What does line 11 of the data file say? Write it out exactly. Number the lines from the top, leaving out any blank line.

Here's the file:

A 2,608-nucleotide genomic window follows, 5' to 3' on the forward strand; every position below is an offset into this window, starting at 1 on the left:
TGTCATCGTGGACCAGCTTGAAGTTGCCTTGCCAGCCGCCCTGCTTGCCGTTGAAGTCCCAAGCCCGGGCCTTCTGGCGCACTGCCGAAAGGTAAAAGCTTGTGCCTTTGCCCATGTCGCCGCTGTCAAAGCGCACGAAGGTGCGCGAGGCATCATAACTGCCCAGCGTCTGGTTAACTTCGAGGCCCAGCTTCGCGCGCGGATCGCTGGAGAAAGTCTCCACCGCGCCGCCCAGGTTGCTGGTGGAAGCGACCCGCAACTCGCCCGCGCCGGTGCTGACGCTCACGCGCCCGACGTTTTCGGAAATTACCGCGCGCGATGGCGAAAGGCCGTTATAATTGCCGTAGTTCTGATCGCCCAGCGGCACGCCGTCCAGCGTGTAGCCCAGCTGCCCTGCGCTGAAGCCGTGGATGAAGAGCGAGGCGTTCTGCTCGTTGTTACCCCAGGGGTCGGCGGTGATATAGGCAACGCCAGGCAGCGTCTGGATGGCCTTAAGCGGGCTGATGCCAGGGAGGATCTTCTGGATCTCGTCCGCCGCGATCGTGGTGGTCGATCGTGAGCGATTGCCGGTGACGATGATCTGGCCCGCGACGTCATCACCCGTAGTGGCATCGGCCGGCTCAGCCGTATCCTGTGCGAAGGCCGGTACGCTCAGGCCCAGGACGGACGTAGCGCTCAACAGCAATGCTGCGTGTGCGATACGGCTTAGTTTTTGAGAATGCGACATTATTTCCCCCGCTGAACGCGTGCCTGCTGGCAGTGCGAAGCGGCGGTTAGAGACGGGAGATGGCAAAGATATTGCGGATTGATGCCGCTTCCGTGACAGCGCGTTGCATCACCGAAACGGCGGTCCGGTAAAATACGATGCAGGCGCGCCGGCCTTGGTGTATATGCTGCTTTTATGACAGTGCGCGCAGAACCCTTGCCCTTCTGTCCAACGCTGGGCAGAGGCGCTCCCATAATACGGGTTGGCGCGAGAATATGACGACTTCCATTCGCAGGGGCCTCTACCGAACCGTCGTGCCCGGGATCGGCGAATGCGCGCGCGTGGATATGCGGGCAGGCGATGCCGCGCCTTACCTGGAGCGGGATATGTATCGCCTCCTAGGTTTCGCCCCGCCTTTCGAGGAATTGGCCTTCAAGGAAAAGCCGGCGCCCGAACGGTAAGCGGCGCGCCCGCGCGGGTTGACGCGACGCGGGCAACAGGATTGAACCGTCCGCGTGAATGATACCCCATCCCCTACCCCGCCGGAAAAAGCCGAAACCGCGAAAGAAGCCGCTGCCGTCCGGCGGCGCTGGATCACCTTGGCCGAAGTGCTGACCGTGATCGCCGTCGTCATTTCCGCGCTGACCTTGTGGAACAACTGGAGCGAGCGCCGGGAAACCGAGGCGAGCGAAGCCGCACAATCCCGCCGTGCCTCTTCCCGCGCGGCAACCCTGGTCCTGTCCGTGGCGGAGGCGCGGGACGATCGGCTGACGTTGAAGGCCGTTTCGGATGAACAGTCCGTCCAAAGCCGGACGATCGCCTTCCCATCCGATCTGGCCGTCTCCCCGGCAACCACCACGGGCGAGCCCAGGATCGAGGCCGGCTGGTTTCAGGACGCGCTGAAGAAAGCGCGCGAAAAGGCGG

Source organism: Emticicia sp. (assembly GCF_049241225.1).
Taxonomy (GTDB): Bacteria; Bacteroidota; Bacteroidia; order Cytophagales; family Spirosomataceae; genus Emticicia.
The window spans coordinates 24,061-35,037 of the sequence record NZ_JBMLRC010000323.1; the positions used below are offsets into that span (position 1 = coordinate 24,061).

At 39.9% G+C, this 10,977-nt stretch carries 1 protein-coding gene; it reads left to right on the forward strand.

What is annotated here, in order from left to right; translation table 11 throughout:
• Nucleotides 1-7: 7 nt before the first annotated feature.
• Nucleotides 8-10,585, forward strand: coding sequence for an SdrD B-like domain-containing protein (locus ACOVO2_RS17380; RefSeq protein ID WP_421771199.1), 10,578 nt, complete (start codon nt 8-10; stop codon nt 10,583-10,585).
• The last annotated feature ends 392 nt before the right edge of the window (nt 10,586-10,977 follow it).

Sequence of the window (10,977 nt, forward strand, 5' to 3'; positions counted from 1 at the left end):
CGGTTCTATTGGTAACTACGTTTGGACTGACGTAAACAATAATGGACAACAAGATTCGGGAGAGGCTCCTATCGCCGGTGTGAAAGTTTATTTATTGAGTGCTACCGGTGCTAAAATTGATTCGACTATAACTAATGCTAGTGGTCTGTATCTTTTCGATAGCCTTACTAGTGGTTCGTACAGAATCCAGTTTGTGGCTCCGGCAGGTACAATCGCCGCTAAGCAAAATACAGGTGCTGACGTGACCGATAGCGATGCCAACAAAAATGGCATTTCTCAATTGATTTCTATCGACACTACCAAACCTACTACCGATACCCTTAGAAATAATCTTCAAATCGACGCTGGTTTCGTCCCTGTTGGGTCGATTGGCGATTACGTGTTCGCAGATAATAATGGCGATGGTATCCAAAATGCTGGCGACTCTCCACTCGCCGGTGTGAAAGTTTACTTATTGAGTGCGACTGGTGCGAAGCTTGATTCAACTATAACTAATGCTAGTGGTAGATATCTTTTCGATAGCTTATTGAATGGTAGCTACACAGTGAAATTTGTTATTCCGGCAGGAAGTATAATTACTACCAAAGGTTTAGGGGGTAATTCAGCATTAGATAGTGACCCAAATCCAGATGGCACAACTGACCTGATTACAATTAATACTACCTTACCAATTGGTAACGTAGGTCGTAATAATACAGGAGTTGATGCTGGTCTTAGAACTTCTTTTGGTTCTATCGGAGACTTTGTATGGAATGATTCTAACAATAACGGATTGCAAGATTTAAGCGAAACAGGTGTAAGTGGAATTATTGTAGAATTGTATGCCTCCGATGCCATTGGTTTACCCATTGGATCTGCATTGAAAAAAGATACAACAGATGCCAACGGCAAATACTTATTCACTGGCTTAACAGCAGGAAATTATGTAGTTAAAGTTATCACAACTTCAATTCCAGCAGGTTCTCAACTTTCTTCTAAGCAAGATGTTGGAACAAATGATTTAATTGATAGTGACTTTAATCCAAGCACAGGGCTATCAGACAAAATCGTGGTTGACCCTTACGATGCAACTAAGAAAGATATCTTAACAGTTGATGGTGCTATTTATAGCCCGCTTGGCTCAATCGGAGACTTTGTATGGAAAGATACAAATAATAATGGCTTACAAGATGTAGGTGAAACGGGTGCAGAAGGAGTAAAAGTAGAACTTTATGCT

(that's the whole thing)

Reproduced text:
Sequence of the window (10,977 nt, forward strand, 5' to 3'; positions counted from 1 at the left end):